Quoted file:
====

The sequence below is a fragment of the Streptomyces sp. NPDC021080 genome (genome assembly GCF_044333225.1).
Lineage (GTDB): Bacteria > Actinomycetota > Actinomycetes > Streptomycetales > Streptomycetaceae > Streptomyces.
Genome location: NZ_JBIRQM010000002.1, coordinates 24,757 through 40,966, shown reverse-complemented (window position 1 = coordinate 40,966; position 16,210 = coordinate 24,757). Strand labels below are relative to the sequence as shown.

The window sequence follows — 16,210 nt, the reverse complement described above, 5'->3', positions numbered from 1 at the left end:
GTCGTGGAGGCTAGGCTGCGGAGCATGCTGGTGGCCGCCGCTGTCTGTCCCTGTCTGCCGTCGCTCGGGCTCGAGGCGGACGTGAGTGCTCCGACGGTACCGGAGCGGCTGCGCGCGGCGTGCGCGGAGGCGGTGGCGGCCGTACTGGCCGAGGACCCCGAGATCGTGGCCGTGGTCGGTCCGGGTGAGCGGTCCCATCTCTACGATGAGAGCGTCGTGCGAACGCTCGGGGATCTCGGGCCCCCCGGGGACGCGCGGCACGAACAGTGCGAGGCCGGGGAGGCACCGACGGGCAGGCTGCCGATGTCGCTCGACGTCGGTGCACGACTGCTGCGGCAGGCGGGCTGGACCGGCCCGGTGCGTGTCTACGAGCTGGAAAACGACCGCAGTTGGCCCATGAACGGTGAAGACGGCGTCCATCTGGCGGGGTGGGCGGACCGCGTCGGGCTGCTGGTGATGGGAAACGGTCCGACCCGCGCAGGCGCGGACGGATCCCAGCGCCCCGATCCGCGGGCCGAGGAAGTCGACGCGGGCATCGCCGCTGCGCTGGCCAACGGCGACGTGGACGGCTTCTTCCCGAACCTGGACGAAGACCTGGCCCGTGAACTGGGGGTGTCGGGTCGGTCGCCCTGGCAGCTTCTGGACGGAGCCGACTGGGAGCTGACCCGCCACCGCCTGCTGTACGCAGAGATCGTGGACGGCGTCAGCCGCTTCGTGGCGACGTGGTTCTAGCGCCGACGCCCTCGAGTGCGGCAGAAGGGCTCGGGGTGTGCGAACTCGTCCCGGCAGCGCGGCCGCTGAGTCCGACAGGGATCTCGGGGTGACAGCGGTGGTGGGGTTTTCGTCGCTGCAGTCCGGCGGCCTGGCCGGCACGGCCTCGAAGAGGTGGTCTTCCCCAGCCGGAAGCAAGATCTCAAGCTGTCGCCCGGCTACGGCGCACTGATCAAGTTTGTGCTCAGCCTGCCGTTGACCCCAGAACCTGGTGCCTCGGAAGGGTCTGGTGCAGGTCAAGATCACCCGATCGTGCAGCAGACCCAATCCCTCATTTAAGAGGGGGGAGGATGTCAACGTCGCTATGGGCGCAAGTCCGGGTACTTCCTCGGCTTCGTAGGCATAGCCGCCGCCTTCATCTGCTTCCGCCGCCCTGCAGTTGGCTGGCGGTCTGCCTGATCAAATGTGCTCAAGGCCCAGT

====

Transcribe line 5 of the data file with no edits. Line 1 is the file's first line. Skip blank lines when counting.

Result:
GTCGTGGAGGCTAGGCTGCGGAGCATGCTGGTGGCCGCCGCTGTCTGTCCCTGTCTGCCGTCGCTCGGGCTCGAGGCGGACGTGAGTGCTCCGACGGTACCGGAGCGGCTGCGCGCGGCGTGCGCGGAGGCGGTGGCGGCCGTACTGGCCGAGGACCCCGAGATCGTGGCCGTGGTCGGTCCGGGTGAGCGGTCCCATCTCTACGATGAGAGCGTCGTGCGAACGCTCGGGGATCTCGGGCCCCCCGGGGACGCGCGGCACGAACAGTGCGAGGCCGGGGAGGCACCGACGGGCAGGCTGCCGATGTCGCTCGACGTCGGTGCACGACTGCTGCGGCAGGCGGGCTGGACCGGCCCGGTGCGTGTCTACGAGCTGGAAAACGACCGCAGTTGGCCCATGAACGGTGAAGACGGCGTCCATCTGGCGGGGTGGGCGGACCGCGTCGGGCTGCTGGTGATGGGAAACGGTCCGACCCGCGCAGGCGCGGACGGATCCCAGCGCCCCGATCCGCGGGCCGAGGAAGTCGACGCGGGCATCGCCGCTGCGCTGGCCAACGGCGACGTGGACGGCTTCTTCCCGAACCTGGACGAAGACCTGGCCCGTGAACTGGGGGTGTCGGGTCGGTCGCCCTGGCAGCTTCTGGACGGAGCCGACTGGGAGCTGACCCGCCACCGCCTGCTGTACGCAGAGATCGTGGACGGCGTCAGCCGCTTCGTGGCGACGTGGTTCTAGCGCCGACGCCCTCGAGTGCGGCAGAAGGGCTCGGGGTGTGCGAACTCGTCCCGGCAGCGCGGCCGCTGAGTCCGACAGGGATCTCGGGGTGACAGCGGTGGTGGGGTTTTCGTCGCTGCAGTCCGGCGGCCTGGCCGGCACGGCCTCGAAGAGGTGGTCTTCCCCAGCCGGAAGCAAGATCTCAAGCTGTCGCCCGGCTACGGCGCACTGATCAAGTTTGTGCTCAGCCTGCCGTTGACCCCAGAACCTGGTGCCTCGGAAGGGTCTGGTGCAGGTCAAGATCACCCGATCGTGCAGCAGACCCAATCCCTCATTTAAGAGGGGGGAGGATGTCAACGTCGCTATGGGCGCAAGTCCGGGTACTTCCTCGGCTTCGTAGGCATAGCCGCCGCCTTCATCTGCTTCCGCCGCCCTGCAGTTGGCTGGCGGTCTGCCTGATCAAATGTGCTCAAGGCCCAGT